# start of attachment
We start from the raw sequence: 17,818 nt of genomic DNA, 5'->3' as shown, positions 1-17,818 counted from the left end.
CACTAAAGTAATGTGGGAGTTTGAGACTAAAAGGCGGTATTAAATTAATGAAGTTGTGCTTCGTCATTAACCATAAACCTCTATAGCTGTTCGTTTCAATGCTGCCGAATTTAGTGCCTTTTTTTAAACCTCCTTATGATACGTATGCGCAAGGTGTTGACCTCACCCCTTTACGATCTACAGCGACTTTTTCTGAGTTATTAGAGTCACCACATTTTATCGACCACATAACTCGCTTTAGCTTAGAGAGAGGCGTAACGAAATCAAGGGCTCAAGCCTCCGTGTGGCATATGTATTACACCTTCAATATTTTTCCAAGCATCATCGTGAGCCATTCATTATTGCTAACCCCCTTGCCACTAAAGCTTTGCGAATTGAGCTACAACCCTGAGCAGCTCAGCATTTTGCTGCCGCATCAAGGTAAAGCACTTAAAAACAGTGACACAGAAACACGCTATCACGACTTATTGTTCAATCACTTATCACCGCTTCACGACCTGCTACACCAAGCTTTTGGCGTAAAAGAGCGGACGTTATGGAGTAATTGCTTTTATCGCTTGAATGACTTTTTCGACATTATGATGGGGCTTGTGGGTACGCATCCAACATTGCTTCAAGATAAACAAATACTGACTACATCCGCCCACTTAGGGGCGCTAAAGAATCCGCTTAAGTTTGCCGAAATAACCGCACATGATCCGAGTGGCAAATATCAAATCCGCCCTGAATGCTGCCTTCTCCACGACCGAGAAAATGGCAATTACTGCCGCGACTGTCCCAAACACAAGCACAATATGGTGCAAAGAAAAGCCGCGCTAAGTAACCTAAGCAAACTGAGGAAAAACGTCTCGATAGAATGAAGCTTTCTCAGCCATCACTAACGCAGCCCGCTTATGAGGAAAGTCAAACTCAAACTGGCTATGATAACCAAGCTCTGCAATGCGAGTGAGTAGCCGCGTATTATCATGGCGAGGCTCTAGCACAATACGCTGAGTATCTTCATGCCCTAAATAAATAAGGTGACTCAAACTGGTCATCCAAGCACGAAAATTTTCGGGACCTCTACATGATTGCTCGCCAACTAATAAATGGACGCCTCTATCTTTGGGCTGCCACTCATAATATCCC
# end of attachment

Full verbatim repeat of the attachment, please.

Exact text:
We start from the raw sequence: 17,818 nt of genomic DNA, 5'->3' as shown, positions 1-17,818 counted from the left end.
CACTAAAGTAATGTGGGAGTTTGAGACTAAAAGGCGGTATTAAATTAATGAAGTTGTGCTTCGTCATTAACCATAAACCTCTATAGCTGTTCGTTTCAATGCTGCCGAATTTAGTGCCTTTTTTTAAACCTCCTTATGATACGTATGCGCAAGGTGTTGACCTCACCCCTTTACGATCTACAGCGACTTTTTCTGAGTTATTAGAGTCACCACATTTTATCGACCACATAACTCGCTTTAGCTTAGAGAGAGGCGTAACGAAATCAAGGGCTCAAGCCTCCGTGTGGCATATGTATTACACCTTCAATATTTTTCCAAGCATCATCGTGAGCCATTCATTATTGCTAACCCCCTTGCCACTAAAGCTTTGCGAATTGAGCTACAACCCTGAGCAGCTCAGCATTTTGCTGCCGCATCAAGGTAAAGCACTTAAAAACAGTGACACAGAAACACGCTATCACGACTTATTGTTCAATCACTTATCACCGCTTCACGACCTGCTACACCAAGCTTTTGGCGTAAAAGAGCGGACGTTATGGAGTAATTGCTTTTATCGCTTGAATGACTTTTTCGACATTATGATGGGGCTTGTGGGTACGCATCCAACATTGCTTCAAGATAAACAAATACTGACTACATCCGCCCACTTAGGGGCGCTAAAGAATCCGCTTAAGTTTGCCGAAATAACCGCACATGATCCGAGTGGCAAATATCAAATCCGCCCTGAATGCTGCCTTCTCCACGACCGAGAAAATGGCAATTACTGCCGCGACTGTCCCAAACACAAGCACAATATGGTGCAAAGAAAAGCCGCGCTAAGTAACCTAAGCAAACTGAGGAAAAACGTCTCGATAGAATGAAGCTTTCTCAGCCATCACTAACGCAGCCCGCTTATGAGGAAAGTCAAACTCAAACTGGCTATGATAACCAAGCTCTGCAATGCGAGTGAGTAGCCGCGTATTATCATGGCGAGGCTCTAGCACAATACGCTGAGTATCTTCATGCCCTAAATAAATAAGGTGACTCAAACTGGTCATCCAAGCACGAAAATTTTCGGGACCTCTACATGATTGCTCGCCAACTAATAAATGGACGCCTCTATCTTTGGGCTGCCACTCATAATATCCC